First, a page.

As the mining sector gathers again for the 2023 African Mining Indaba, there is likely to be both excitement and apprehension in the air.
Global trends toward decarbonisation are raising demand expectations for battery minerals, and geopolitical tensions suggest that Africa may become more of a focus for sourcing these critical commodities. At the same time, the changing landscape of regulations, best practice and public perception makes for a complex environment to navigate.
“Investors in Africa will want to harness the potential of commodity demand,” Andrew van Zyl, managing director of SRK Consulting (SA), “but there are growing expectations from host countries and end-customers alike on how mining is conducted and benefits are shared.”
The mining industry’s journey is increasingly demanding the integration of disciplines in planning, operating and closing mines, emphasised Van Zyl. Project teams need to be pursuing their engineering solutions with early stage input on pressing issues like environmental, social and governance (ESG) risks, water stewardship, climate action and energy efficiency.
“Mining companies must not only pay more attention to mitigating their own impacts by decarbonising their operations, but must also be adapting to the inevitable effects of climate change,” he said.
Early gains in decarbonisation include the move by many South African mines toward developing their own solar or wind generating capacity. Alternatively, they are partnering with energy providers, or even broadening their corporate mandates to acquire businesses specialised in renewable energy.
The replacement of on-mine technologies that run on fossil fuels, however, could take longer. This was in part due to the complex supply chain alterations that would be demanded by new technology from battery electric vehicles to hydrogen powered trucks. An acceptable level of confidence is required in any innovation, as this would affect the cost and rate at which the ore can be extracted, therefore underpins the ore reserve declaration.
Management of water is also posing several growing risks for the stability of mining, not just in water-scarce countries. Sufficient supply of water is just one aspect of a broader challenge, said Peter Shepherd, partner and principal hydrologist at SRK Consulting. Some mining areas will certainly become more drought-prone due to climate change, and there is a general trend to use less water and recycle as much as possible.
“It should be remembered, though, that mines are part of a natural and social ecosystem, where they will increasingly compete with other users who share their water catchment,” said Shepherd.
“Engagement and collaboration therefore become as important as good engineering to the future sustainability of a mining operation.”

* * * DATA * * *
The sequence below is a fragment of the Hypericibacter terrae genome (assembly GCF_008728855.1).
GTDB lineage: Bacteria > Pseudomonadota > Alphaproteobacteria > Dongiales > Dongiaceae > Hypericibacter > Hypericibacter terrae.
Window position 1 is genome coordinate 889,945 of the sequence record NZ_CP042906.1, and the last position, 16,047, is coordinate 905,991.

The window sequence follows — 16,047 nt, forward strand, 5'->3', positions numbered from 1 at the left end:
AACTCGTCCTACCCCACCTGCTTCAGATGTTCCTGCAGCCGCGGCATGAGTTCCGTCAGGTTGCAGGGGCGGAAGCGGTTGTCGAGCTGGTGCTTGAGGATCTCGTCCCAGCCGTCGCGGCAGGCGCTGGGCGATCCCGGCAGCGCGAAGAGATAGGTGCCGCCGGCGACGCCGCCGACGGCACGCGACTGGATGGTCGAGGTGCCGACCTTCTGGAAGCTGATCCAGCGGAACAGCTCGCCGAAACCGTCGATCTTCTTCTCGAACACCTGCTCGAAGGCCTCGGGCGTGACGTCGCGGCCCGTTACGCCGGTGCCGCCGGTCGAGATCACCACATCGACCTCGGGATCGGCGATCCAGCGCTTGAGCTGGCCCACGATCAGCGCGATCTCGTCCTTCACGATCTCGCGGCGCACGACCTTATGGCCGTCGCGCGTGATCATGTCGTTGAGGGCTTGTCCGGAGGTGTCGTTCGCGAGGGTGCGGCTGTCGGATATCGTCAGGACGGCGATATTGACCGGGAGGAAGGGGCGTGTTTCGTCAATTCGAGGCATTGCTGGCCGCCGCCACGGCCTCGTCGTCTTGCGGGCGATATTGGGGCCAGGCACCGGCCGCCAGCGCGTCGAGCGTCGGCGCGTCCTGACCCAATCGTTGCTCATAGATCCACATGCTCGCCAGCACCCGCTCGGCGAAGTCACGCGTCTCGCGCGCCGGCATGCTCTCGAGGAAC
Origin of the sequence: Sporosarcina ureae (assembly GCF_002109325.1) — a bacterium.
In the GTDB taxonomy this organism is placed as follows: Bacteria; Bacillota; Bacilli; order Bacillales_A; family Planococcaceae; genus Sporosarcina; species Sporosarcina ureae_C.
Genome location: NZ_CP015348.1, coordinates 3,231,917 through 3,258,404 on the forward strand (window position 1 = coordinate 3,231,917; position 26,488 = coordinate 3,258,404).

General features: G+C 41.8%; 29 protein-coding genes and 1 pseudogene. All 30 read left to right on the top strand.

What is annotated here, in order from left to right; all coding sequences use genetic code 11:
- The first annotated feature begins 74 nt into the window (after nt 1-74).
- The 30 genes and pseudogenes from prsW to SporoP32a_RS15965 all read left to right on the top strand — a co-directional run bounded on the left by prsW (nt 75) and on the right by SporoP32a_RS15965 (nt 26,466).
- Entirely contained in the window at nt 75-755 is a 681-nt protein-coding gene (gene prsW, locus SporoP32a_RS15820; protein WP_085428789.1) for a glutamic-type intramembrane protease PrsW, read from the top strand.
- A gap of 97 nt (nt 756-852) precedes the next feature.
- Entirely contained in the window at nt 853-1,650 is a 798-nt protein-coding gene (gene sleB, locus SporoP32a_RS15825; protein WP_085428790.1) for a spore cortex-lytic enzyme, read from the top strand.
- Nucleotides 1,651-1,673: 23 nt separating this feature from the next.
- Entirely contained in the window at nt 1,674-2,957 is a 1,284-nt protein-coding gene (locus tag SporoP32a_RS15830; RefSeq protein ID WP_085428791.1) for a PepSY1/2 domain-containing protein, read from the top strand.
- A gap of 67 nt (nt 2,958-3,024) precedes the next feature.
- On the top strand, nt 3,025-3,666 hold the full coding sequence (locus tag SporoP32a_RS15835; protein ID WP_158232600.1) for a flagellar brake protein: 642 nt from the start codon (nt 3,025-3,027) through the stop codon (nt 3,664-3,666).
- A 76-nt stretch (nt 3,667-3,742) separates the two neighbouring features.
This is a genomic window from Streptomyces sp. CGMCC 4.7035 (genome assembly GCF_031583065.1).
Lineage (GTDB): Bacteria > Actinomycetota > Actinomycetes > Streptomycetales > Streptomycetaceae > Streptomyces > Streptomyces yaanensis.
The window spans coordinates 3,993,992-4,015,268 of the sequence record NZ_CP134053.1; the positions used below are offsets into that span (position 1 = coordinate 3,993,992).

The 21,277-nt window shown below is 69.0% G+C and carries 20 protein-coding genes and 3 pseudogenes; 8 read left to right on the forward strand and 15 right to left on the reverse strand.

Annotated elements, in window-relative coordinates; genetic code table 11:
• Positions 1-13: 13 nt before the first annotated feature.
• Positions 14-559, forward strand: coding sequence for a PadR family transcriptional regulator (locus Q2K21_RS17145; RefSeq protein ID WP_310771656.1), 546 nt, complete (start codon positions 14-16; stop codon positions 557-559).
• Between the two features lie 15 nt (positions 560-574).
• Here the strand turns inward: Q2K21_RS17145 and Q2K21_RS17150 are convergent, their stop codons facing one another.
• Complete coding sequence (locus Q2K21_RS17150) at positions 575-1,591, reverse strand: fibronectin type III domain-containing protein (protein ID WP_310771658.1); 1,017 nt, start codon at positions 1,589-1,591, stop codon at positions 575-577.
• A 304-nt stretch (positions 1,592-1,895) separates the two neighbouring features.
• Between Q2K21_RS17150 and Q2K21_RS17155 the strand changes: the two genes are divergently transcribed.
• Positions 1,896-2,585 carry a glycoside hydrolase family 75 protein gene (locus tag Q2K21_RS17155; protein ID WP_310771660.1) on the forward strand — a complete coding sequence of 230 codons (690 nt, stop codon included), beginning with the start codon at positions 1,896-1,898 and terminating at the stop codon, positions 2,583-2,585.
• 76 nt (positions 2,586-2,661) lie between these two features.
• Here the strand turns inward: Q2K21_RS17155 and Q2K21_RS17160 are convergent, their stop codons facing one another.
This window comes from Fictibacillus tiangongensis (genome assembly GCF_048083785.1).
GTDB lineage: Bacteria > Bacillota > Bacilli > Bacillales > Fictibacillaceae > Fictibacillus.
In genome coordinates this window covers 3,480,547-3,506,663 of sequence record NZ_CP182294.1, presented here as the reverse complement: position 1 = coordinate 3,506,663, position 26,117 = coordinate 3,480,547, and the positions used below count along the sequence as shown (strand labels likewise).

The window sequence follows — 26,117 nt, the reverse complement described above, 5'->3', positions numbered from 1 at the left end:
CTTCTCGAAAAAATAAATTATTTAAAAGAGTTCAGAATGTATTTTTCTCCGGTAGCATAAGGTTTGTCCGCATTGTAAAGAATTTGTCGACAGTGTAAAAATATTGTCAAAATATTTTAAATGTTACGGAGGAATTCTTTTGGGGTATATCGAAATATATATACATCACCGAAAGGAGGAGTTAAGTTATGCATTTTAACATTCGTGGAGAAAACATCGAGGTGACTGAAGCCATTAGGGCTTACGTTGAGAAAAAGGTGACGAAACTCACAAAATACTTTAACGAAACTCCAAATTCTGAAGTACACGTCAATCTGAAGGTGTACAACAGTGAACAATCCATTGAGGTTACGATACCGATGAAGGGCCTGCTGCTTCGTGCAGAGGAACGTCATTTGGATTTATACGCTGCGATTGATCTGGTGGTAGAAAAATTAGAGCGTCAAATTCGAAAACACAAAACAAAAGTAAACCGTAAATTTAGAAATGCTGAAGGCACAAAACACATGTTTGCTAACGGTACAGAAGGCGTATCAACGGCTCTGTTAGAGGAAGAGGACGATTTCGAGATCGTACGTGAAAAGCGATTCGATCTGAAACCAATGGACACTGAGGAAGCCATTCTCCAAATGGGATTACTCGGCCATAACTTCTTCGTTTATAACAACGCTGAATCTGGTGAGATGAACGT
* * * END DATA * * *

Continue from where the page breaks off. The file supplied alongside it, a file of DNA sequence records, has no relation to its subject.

This has led to the gradual embrace by the mining sector of water stewardship principles, which emphasise that mines need to look beyond their on-site water management strategies to a consideration of all stakeholders in the respective catchment area.
Similarly, ESG concerns have broadened to include the impact of mining and other industrial projects on human rights – with financial institutions requiring more detailed from borrowers regarding their impacts in this respect.
“Many segments of society have become increasingly mobilised around human rights, labour practice and anti-corruption measures,” said Dr Vidette Bester, senior social scientist at SRK Consulting.
“This has raised the potential for stakeholder concerns to boil over into the serious disruption and delays, and even collapse of projects.”
This greater social involvement has also been witnessed in the field of tailings management, especially following recent fatal tailings dam failures. Bruce Engelsman, principal engineer at SRK Consulting, highlighted that responsible tailings management is really all about people – particularly the protection of vulnerable communities.
“As the Global Industry Standards on Tailings Management (GISTM) have further raised the bar for mine safety, the mining sector is working hard towards GISTM compliance,” said Engelsman. “The GISTM emphasises the integration of disciplines, such as specialised tailings, water and civil engineers, as well as practitioners in fields such as geochemistry and environmental and social impact assessment.”
He noted that the highly technical nature of tailings management makes it a good example of how SRK harnesses diverse talents into its teams – for soil mechanics and water management to ESG and legal liability.
As part of its innovation strategies, SRK Consulting’s sister company SRK Exploration Services (SRK ES) has also developed a new tool to assist companies in valuing, managing and forecasting their exploration. John Paul Hunt, principal exploration geologist at SRK ES, explained the significance of M-VAP – or Management & Valuation through Absolute Prospectivity.
“M-VAP replaces traditional relative prospectivity with a quantified absolute prospectivity that estimates the probabilities of making a discovery of deposits of different magnitude within an area of interest,” said Hunt. “These probabilities can then be used within a decision tree model to assess if the estimated future value of potential discoveries warrants exploration activity.”